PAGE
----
Find out more:

    Benholm and Johnshaven Community Council Facebook

    Fareshare Initiative

    Aberdeenshire Council's Community Resilience Fund

    Scottish and Southern Electricity Networks' Resilient Communities Fund

    Foundation Scotland's Community Response, Recovery and Resilience Fund


  • Kindness Packs in the Raploch (Stirling)

    Kindness packs by Raploch Community CouncilRaploch Community Council in Stirling have been working closely with local partners to respond to community needs in light of the Covid-19 pandemic.


    Members of the CC have mobilised and are actively volunteering to meet local needs, including delivering a range of ‘keep in touch’ signposting and linking in with the local Third Sector Resilience Group to make sure services reach those most in need.


    The CC have also donated funds to local community-led regeneration charity Raploch Community Partnership to contribute to their kindness packs which have been distributed by volunteers to local children and families and which contained a range of basic activities.


    Raploch Community Partnership have now secured additional funding to roll this out to other priority areas in Stirling.


    For more information:

    Raploch Community Council Twitter

    Raploch Community Partnership Facebook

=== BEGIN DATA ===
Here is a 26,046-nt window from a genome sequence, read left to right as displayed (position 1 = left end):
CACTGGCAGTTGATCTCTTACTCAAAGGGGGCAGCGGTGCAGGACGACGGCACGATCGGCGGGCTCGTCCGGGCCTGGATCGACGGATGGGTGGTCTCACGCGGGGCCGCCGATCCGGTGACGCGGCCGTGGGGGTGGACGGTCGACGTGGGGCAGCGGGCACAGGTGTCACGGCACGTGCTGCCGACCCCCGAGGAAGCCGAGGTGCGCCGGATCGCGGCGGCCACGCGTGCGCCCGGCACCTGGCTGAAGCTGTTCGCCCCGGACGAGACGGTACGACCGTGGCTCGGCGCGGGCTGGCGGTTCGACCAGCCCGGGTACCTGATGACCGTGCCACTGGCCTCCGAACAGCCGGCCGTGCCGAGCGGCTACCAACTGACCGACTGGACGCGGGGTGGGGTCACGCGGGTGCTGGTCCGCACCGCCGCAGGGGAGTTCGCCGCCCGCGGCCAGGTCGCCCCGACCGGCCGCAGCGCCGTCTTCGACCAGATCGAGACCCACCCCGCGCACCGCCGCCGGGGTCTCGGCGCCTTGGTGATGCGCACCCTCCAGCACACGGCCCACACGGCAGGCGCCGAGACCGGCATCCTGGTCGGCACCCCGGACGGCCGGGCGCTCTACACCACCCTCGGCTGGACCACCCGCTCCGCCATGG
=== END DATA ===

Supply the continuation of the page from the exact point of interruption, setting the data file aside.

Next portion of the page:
Raploch Corner

  • Cromar Community Help (Aberdeenshire)

    Top to bottom: Professor Dave Harper; Shona Pearson making a collection from Tarland convenience store; volunteer Kate Redpath delivers shoppingCromar Community Council working with the charity Cromar Future Group has developed a customised website to provide local information and updates from Aberdeenshire Council and the UK and Scottish Governments.


    To support those in their community who need help during Covid-19 the CC also worked with Cromar Future Group to develop a management application for assisting the work of volunteers doing shopping and deliveries in their local area. This provides maps of the location when the delivery is needed plus photographs where these can be helpful to a new driver. All designed to work on a smartphone.


    The Cromar Community Help group was formed between Cromar Community Council, the Tarland Development Group, Marr Area Partnership and a group of over fifty volunteers in the communities of Tarland and Coull.


    The group has been providing a variety of services to help people in their community which include picking up shopping, arranging the postage of packages, parcels and letters, delivering newspapers and picking up and delivering prescriptions.


    Cromar CC have also taken their meetings online during Covid-19 and encourage other groups in the community to do the same by using their GoToMeeting video conferencing software. The CC have offered to train volunteers from other groups on how to setup and host their events.


    For more information:

    Cromar Community Council Website

    Cromar Community Council Facebook

    Cromar Community Help

    Cromar Future Group

  • Crail Community Council’s Covid-19 Response (Fife)

    Crail HarbourCrail Harbour. Credit: Colin MorrisonFrom the beginning of lockdown The Royal Burgh of Crail and District Community Council recruited volunteers to make deliveries from local shops and also implemented a dedicated phone number that people can call or text for information and also to volunteer assistance. The number is also accessible via WhatsApp.